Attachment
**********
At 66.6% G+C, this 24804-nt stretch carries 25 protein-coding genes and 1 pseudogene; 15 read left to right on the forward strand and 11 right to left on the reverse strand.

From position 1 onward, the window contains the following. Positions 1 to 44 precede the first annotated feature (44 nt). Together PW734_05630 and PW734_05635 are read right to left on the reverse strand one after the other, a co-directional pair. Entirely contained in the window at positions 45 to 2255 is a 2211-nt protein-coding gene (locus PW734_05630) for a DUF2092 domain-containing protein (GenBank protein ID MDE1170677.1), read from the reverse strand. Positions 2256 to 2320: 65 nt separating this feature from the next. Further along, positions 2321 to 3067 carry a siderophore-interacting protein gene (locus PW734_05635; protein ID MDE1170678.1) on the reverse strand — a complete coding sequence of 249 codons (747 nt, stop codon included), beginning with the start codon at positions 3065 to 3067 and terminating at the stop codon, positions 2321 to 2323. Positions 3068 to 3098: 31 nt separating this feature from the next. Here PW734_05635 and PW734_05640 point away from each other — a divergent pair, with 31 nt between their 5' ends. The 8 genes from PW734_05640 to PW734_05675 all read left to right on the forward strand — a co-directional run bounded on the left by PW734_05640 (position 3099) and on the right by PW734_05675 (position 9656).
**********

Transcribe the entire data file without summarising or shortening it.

At 66.6% G+C, this 24804-nt stretch carries 25 protein-coding genes and 1 pseudogene; 15 read left to right on the forward strand and 11 right to left on the reverse strand.

From position 1 onward, the window contains the following. Positions 1 to 44 precede the first annotated feature (44 nt). Together PW734_05630 and PW734_05635 are read right to left on the reverse strand one after the other, a co-directional pair. Entirely contained in the window at positions 45 to 2255 is a 2211-nt protein-coding gene (locus PW734_05630) for a DUF2092 domain-containing protein (GenBank protein ID MDE1170677.1), read from the reverse strand. Positions 2256 to 2320: 65 nt separating this feature from the next. Further along, positions 2321 to 3067 carry a siderophore-interacting protein gene (locus PW734_05635; protein ID MDE1170678.1) on the reverse strand — a complete coding sequence of 249 codons (747 nt, stop codon included), beginning with the start codon at positions 3065 to 3067 and terminating at the stop codon, positions 2321 to 2323. Positions 3068 to 3098: 31 nt separating this feature from the next. Here PW734_05635 and PW734_05640 point away from each other — a divergent pair, with 31 nt between their 5' ends. The 8 genes from PW734_05640 to PW734_05675 all read left to right on the forward strand — a co-directional run bounded on the left by PW734_05640 (position 3099) and on the right by PW734_05675 (position 9656).